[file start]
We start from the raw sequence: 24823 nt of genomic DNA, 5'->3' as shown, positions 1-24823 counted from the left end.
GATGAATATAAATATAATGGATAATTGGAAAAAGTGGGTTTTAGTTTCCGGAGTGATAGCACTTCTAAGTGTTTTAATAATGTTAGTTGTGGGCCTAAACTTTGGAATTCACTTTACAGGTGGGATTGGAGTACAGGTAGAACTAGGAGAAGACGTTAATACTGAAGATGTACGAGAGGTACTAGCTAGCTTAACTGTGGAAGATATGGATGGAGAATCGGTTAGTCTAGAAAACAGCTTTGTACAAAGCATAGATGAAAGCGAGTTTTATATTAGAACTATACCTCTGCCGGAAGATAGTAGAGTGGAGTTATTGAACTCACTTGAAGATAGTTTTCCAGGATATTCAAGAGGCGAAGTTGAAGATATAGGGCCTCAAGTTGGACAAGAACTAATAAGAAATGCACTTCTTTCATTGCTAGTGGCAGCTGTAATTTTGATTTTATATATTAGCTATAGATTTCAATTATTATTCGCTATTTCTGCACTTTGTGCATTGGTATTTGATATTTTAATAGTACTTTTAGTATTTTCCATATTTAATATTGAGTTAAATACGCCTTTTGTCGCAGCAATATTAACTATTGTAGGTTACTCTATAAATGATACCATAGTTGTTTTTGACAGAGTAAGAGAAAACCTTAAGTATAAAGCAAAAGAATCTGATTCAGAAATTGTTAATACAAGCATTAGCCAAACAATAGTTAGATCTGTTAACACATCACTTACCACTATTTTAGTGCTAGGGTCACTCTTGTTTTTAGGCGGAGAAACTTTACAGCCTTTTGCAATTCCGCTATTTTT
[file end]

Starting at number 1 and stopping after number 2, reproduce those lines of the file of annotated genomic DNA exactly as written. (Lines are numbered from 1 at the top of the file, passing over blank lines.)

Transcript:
We start from the raw sequence: 24823 nt of genomic DNA, 5'->3' as shown, positions 1-24823 counted from the left end.
GATGAATATAAATATAATGGATAATTGGAAAAAGTGGGTTTTAGTTTCCGGAGTGATAGCACTTCTAAGTGTTTTAATAATGTTAGTTGTGGGCCTAAACTTTGGAATTCACTTTACAGGTGGGATTGGAGTACAGGTAGAACTAGGAGAAGACGTTAATACTGAAGATGTACGAGAGGTACTAGCTAGCTTAACTGTGGAAGATATGGATGGAGAATCGGTTAGTCTAGAAAACAGCTTTGTACAAAGCATAGATGAAAGCGAGTTTTATATTAGAACTATACCTCTGCCGGAAGATAGTAGAGTGGAGTTATTGAACTCACTTGAAGATAGTTTTCCAGGATATTCAAGAGGCGAAGTTGAAGATATAGGGCCTCAAGTTGGACAAGAACTAATAAGAAATGCACTTCTTTCATTGCTAGTGGCAGCTGTAATTTTGATTTTATATATTAGCTATAGATTTCAATTATTATTCGCTATTTCTGCACTTTGTGCATTGGTATTTGATATTTTAATAGTACTTTTAGTATTTTCCATATTTAATATTGAGTTAAATACGCCTTTTGTCGCAGCAATATTAACTATTGTAGGTTACTCTATAAATGATACCATAGTTGTTTTTGACAGAGTAAGAGAAAACCTTAAGTATAAAGCAAAAGAATCTGATTCAGAAATTGTTAATACAAGCATTAGCCAAACAATAGTTAGATCTGTTAACACATCACTTACCACTATTTTAGTGCTAGGGTCACTCTTGTTTTTAGGCGGAGAAACTTTACAGCCTTTTGCAATTCCGCTATTTTT